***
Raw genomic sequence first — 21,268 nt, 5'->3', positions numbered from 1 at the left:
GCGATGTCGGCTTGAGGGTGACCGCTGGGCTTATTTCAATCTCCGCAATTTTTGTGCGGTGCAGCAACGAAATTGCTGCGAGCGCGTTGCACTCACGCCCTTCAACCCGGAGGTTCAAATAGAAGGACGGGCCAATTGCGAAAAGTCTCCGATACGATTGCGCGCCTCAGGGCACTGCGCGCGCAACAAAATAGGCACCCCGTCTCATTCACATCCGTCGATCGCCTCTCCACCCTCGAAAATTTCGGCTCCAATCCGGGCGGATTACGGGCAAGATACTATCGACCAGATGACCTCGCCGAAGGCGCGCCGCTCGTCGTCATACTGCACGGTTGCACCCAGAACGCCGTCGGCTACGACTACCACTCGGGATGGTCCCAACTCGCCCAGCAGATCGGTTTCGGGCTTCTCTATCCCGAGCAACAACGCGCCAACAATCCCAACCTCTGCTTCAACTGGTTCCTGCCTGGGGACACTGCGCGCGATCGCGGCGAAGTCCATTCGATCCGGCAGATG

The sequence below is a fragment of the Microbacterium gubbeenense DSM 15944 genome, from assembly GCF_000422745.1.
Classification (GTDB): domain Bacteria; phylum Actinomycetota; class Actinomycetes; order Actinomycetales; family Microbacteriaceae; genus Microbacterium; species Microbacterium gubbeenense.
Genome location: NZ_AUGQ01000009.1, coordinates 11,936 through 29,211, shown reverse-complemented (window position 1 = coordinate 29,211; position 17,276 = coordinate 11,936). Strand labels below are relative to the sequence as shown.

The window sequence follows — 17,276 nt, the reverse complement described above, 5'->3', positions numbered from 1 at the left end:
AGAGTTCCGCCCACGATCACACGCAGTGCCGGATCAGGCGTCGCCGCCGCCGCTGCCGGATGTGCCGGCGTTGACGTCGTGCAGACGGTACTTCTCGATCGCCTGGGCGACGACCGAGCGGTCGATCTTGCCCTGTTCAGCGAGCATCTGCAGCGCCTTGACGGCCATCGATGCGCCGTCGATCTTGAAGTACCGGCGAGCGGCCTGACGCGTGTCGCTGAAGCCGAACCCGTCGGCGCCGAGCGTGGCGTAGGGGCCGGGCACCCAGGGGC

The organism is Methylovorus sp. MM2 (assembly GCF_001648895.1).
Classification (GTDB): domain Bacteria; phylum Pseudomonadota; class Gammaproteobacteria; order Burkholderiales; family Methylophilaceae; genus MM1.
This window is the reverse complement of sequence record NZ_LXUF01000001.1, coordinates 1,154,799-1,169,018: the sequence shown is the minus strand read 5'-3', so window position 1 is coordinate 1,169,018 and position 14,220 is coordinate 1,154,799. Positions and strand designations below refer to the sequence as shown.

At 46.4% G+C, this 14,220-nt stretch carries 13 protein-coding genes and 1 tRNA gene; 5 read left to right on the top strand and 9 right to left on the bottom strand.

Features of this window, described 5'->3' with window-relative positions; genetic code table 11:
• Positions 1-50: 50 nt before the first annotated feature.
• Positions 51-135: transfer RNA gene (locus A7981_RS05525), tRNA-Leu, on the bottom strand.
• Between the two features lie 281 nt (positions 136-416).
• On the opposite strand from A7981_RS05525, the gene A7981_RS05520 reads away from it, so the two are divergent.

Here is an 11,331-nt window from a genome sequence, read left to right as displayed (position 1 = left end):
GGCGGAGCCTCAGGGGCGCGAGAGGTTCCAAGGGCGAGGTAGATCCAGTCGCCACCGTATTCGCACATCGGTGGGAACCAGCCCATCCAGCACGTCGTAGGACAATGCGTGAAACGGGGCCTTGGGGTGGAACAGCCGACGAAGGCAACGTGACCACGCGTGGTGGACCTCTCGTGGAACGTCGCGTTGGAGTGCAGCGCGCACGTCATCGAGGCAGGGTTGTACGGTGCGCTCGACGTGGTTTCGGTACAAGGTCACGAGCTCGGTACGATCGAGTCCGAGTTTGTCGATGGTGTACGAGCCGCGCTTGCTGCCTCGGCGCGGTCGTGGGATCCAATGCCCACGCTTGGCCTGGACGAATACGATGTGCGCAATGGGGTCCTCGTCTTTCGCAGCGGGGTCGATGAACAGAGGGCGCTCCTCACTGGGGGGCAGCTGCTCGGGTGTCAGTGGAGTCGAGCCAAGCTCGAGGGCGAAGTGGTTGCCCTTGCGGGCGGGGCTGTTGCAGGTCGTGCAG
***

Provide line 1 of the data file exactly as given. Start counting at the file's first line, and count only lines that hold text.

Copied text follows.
Raw genomic sequence first — 21,268 nt, 5'->3', positions numbered from 1 at the left: